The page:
When asked if the song was true, Chapin said "It's emotionally true, if not literally true. I've been in the film business on and off for a lot of years, and wasn't doing well at one point. So I went out and got a hack license for bread, and during the month that I was waiting for it to come through, I heard an old girlfriend of mine had gotten married and instead of becoming an actress she married a rich guy. I envisioned some night I'd be driving a cab in the big city streets and this lady would get in the back, and I'd turn and look at her and she'd look at me and know we both sold out our dreams." Billboard ranked "Taxi" as the 85th song of the year. "Taxi" also earned Chapin a Grammy nomination for Best New Artist of the Year.
The follow up album, Sniper and Other Love Songs, was also released in 1972. The album's title song, "Sniper", is a semi-fictional account of the University of Texas tower shooting. The single release from the album, "Sunday Morning Sunshine", charted on the Billboard Hot 100 and became a top 40 on Billboard Adult Contemporary. The album was less successful than the last, selling 350,000 units. The album also contained the Chapin anthem, "Circle". In 2004, the double album Sniper and Other Love Songs and Heads & Tales was released. It contained previously unreleased tracks from both albums.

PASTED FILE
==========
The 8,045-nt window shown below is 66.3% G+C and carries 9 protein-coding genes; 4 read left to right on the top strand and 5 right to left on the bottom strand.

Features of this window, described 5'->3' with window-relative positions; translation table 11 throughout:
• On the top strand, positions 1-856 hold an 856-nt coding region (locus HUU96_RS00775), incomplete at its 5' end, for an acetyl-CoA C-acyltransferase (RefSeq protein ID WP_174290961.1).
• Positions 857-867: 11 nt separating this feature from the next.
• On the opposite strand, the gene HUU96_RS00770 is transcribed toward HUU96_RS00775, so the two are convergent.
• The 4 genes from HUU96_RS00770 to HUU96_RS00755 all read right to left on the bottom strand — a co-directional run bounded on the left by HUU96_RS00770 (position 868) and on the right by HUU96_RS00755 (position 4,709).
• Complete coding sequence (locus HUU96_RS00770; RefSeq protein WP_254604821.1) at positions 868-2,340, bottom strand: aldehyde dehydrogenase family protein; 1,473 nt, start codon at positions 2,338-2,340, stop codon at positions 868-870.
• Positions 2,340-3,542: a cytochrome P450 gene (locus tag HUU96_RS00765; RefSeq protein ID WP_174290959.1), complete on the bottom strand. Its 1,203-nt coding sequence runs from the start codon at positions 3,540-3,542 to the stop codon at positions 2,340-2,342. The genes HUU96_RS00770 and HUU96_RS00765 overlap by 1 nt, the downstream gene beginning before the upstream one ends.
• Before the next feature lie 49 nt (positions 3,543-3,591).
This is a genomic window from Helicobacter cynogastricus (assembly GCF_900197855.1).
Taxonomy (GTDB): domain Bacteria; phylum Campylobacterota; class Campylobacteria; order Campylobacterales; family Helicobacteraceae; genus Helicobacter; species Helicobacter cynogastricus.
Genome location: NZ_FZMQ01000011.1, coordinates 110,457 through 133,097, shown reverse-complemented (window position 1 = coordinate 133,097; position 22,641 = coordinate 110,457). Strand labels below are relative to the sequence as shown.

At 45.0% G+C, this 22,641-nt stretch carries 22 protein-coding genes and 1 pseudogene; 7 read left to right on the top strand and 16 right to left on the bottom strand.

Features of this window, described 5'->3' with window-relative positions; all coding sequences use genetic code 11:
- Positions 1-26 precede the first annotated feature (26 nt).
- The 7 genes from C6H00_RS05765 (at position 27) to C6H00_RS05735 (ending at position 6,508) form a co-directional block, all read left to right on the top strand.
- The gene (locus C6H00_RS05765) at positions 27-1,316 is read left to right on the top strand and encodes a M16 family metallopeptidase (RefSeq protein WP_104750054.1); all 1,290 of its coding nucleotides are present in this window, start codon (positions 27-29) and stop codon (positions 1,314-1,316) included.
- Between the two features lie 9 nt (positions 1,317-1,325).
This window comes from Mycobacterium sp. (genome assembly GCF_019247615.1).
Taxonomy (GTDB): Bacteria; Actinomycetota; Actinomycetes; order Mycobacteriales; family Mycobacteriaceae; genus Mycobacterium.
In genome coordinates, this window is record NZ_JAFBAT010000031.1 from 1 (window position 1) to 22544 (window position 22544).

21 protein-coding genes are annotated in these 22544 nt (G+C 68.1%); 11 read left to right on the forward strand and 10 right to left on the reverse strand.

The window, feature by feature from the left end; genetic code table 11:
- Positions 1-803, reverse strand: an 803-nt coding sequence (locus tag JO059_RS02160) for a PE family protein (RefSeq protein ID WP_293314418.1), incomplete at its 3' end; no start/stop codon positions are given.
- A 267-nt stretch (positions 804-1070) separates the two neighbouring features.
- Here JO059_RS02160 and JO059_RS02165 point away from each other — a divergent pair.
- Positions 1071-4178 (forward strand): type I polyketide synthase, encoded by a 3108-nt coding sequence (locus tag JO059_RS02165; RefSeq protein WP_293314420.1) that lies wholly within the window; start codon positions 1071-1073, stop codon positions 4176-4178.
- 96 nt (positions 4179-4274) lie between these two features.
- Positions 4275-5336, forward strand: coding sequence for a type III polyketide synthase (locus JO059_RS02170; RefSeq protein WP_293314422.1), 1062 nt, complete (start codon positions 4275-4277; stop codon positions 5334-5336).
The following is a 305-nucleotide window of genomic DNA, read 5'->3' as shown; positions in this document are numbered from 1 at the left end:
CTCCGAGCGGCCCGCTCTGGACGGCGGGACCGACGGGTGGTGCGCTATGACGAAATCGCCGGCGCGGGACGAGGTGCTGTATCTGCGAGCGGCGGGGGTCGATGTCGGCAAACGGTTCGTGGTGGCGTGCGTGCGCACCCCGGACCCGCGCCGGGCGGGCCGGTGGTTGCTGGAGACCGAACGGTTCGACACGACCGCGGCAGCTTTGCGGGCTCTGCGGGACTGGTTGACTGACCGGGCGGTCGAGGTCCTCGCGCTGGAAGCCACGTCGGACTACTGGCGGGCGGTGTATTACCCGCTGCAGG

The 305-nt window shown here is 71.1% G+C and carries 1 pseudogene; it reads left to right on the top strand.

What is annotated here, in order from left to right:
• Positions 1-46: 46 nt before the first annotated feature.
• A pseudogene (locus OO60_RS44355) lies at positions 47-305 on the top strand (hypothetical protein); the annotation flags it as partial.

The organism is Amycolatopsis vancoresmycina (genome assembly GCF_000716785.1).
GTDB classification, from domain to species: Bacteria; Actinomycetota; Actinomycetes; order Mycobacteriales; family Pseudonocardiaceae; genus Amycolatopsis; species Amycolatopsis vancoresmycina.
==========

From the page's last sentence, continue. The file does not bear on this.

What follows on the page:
In 1973, Chapin released his third album, Short Stories. The album produced another international hit, "W·O·L·D". Short stories sold over 1 million units. The song is about an aging disc jockey who has given up his entire life and family for his career. The song is sung from the point of view of the disc jockey, who is singing to his ex-wife. It was inspired by American radio personality Jim Connors. Chapin wrote the song when he listened to Connors calling his ex-wife in the WMEX studio. The song became a top 40 hit on the Billboard Hot 100, a top 10 in Canada, and top 10 and 20 in various other countries. Other notable songs from the album, but not released as singles, are "Mr. Tanner", "Mail Order Annie", and "They Call Her Easy". The song, "Mr. Tanner," was loosely based on a pair of New York Times concert reviews of baritone Martin Tubridy -- once in 1971  and once in 1972 .